With your personal goals and desired perks in mind, plan on a profit for the business. The general percentage target is 10 percent of sales before taxes. Profit fuels growth and upgrades your capital equipment and technology. Leave money in the company to make a banker feel better about you as a risk and as a cushion against bad times. Net profit also should be available for owners to remove as a draw or distribution. If you can't "afford yourself" in any particular year, you can use retained earnings (the company's previous and current net profits) to bring your pay up to your goals.
The minimum retained earnings for S-corporations is 8 to 10 percent of sales, and for C-corporations it is 12 to 15 percent. The amount you choose to leave in an S-corporation is very individual, but I suggest having either 12 months of your desired pay or six months of overhead without your pay. In either case, it lets you or your business survive a downturn without having to make foolish or desperate decisions you will regret later.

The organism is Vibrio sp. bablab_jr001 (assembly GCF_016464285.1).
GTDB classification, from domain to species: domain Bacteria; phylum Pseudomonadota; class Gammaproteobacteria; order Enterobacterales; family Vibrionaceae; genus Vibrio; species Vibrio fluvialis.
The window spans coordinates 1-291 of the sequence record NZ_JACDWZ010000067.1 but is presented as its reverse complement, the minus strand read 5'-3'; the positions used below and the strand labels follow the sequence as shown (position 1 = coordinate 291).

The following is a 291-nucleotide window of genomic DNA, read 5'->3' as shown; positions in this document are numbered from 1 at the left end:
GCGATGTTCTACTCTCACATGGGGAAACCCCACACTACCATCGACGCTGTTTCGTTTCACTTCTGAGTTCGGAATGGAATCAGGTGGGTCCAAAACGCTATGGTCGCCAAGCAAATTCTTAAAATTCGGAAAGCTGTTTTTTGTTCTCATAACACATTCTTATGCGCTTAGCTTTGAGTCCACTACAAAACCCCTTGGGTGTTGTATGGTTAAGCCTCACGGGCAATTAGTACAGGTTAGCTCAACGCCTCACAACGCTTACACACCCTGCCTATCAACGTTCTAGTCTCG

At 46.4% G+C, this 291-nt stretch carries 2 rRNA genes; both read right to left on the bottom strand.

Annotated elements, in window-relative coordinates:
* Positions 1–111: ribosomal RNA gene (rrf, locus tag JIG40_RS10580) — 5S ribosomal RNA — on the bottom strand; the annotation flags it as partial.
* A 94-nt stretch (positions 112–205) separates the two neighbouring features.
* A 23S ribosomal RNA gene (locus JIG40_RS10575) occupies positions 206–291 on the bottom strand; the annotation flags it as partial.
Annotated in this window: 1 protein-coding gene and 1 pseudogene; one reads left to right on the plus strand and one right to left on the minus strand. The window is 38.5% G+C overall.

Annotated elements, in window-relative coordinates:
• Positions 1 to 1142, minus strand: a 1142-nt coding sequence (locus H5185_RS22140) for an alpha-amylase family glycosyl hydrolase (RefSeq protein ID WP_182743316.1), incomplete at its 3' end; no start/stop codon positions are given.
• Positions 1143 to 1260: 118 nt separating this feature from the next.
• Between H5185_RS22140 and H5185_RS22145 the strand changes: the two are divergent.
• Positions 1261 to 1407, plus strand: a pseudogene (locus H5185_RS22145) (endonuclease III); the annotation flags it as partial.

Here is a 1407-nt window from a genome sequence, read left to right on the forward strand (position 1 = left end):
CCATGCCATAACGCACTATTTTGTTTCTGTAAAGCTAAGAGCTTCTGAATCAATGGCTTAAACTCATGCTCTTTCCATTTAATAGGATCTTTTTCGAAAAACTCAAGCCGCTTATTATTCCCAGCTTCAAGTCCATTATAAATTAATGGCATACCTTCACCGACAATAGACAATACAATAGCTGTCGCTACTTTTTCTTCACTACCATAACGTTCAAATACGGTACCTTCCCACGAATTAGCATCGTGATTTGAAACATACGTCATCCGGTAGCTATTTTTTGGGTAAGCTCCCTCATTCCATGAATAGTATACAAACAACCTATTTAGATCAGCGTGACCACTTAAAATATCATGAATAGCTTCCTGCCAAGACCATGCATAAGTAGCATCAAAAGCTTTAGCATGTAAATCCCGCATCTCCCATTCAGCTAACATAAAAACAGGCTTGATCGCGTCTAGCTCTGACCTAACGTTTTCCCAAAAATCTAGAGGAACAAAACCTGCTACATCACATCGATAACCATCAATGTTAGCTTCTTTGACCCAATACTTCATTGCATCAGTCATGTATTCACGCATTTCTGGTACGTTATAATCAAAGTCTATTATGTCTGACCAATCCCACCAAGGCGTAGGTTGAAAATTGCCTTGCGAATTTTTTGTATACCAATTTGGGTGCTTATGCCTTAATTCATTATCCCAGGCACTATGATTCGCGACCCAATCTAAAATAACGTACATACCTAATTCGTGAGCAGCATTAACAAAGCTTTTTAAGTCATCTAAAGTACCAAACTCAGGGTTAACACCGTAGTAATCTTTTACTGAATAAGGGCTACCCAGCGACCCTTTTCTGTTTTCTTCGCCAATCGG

A C-corporation pays taxes on the money in retained earnings, and the shareholders will have to pay taxes again on those funds if distributed as a dividend or as next year's pay. Let retained earnings accumulate anyway, using at least the suggestions above for S-corporations. Stockholders should be rewarded with this investment in their company just as they would by buying the stock of a publicly traded company.
Owner compensation benchmarks
The company is taken care of, now what of the owner? Industry gurus say, and I agree, that 10 percent of sales should be the owner's compensation benchmark. I further propose: